Welcome to our new semi regular feature where we take a look at all things Nursery Rhyme. We all had them sung when we were young and they play a constant role in our lives as we now sing them to our kids and I dare say they will in turn sing them to theirs. We’ve all heard the stories of various nurseries singing ‘Baa, Baa, Rainbow Sheep’ instead of Baa, Baa, Black Sheep, but where do our Nursery Rhymes come from and what’s their context.
This time we will be looking at ‘The Grand Old Duke of York’.
Oh, The grand old Duke of York,
He had ten thousand men;
He marched them up to the top of the hill,
And he marched them down again.
And when they were up, they were up,
And when they were down, they were down,
And when they were only half-way up,
They were neither up nor down.
We all know the how the rhyme goes but where does it come from and how did it come to be?
I have always assumed that the rhyme itself dates back to the War of The Roses between the Lancastrians and the Yorks. That assumption is probably correct, according to Rhymes.org “the origin of the words to ‘The Grand Old Duke of York’ are believed to date back to the 15th century and refer mockingly to the defeat of Richard ‘The Grand Old Duke of York’ in the War of the Roses”, but where do the words come from?
The words are believed to come from a battle that Richard of York had against the Lancastrian Army. That battle is The Battle of Wakefield and took place on the 30th December 1460. During this battle Richard marched his army to Sandal Castle where they took a defensive position against the opposing Lancastrian Army. Sandal Castle is built upon an old Norman fort and stands on a hill which is 33 feet above the original ground level, hence the ‘and he marched them up the hill’ line of the rhyme.
At some point in the battle Richard decided that it would be a good idea to take the fight directly to the Lancastrians and marched them down the hill to fight, his army was overwhelmed and Richard was killed.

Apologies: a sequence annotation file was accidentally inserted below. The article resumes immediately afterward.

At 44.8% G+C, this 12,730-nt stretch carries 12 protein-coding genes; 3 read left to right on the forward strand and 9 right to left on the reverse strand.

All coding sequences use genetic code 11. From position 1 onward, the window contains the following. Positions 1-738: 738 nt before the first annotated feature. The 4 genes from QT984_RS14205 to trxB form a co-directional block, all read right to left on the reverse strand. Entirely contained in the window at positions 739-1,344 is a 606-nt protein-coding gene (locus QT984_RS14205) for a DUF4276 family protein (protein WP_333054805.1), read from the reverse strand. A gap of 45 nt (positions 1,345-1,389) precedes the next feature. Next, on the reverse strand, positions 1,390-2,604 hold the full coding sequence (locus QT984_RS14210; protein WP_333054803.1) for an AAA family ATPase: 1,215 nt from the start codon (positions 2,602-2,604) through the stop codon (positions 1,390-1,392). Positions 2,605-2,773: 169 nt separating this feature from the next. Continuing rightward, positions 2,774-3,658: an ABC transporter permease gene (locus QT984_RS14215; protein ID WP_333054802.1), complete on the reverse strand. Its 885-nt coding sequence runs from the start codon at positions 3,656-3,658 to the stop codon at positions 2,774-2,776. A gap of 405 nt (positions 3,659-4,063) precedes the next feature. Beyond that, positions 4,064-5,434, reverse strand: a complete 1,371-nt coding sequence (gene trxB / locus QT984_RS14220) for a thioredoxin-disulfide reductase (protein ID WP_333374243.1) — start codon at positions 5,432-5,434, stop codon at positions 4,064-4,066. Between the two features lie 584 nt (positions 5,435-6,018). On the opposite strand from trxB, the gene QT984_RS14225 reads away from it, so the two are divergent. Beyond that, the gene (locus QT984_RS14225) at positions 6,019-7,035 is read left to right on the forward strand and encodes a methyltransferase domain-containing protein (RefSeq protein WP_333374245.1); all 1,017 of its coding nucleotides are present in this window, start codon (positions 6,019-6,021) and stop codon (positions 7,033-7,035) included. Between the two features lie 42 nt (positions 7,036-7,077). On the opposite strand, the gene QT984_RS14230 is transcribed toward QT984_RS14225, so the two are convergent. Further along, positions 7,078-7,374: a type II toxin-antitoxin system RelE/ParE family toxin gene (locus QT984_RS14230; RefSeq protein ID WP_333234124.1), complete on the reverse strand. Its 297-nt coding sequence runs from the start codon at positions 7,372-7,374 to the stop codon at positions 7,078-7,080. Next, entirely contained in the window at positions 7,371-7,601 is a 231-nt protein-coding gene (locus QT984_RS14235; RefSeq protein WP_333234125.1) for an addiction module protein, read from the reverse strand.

However Richard Duke of York is not the only candidate for the ‘Duke of York’ featured in the rhyme, other possibilities include James II (who was Duke of York before becoming King) whowho in 1688 marched his troops to Salisbury Plain to resist the invasion from his son-in-law William of Orange, only to retreat and disperse them as his support began to evaporate. Another potential candidate is Prince Frederick, Duke of York and Albany, Commander-in-Chief of the British Army during the French Revolutionary Wars and the Napoleonic Wars. His one field command of significance was the Flanders Campaign of 1793–4, which resulted in the heavy defeat at the Battle of Tourcoing (1794), followed by his recall to England. Flanders having something of a reputation for being flat, the specific location of the “hill” in the nursery rhyme has been hypothesized to be the town of Cassel which is built on a hill which rises 176 metres (about 570 feet) above the otherwise flat lands of Flanders in northern France.
In fact there is no evidence to link any of the above men to the rhyme beyond the fact that it refers to a ‘Grand Old Duke of York’. However the most likely is Richard Duke of York from the War of the Roses.